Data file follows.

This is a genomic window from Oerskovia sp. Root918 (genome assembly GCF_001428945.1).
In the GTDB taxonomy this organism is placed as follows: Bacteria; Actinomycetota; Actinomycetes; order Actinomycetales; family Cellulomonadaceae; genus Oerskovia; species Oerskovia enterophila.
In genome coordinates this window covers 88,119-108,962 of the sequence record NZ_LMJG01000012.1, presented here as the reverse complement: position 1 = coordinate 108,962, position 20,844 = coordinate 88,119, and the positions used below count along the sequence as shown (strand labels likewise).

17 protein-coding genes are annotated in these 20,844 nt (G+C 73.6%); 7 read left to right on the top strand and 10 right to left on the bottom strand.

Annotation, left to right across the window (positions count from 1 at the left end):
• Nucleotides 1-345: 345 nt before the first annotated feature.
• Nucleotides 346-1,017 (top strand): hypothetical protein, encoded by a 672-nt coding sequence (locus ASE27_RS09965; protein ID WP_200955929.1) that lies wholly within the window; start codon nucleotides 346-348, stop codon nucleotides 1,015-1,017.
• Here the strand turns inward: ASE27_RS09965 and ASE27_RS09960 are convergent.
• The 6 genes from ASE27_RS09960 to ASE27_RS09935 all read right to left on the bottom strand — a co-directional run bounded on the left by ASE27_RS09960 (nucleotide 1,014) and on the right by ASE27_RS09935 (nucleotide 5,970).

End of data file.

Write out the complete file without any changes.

This is a genomic window from Oerskovia sp. Root918 (genome assembly GCF_001428945.1).
In the GTDB taxonomy this organism is placed as follows: Bacteria; Actinomycetota; Actinomycetes; order Actinomycetales; family Cellulomonadaceae; genus Oerskovia; species Oerskovia enterophila.
In genome coordinates this window covers 88,119-108,962 of the sequence record NZ_LMJG01000012.1, presented here as the reverse complement: position 1 = coordinate 108,962, position 20,844 = coordinate 88,119, and the positions used below count along the sequence as shown (strand labels likewise).

17 protein-coding genes are annotated in these 20,844 nt (G+C 73.6%); 7 read left to right on the top strand and 10 right to left on the bottom strand.

Annotation, left to right across the window (positions count from 1 at the left end):
• Nucleotides 1-345: 345 nt before the first annotated feature.
• Nucleotides 346-1,017 (top strand): hypothetical protein, encoded by a 672-nt coding sequence (locus ASE27_RS09965; protein ID WP_200955929.1) that lies wholly within the window; start codon nucleotides 346-348, stop codon nucleotides 1,015-1,017.
• Here the strand turns inward: ASE27_RS09965 and ASE27_RS09960 are convergent.
• The 6 genes from ASE27_RS09960 to ASE27_RS09935 all read right to left on the bottom strand — a co-directional run bounded on the left by ASE27_RS09960 (nucleotide 1,014) and on the right by ASE27_RS09935 (nucleotide 5,970).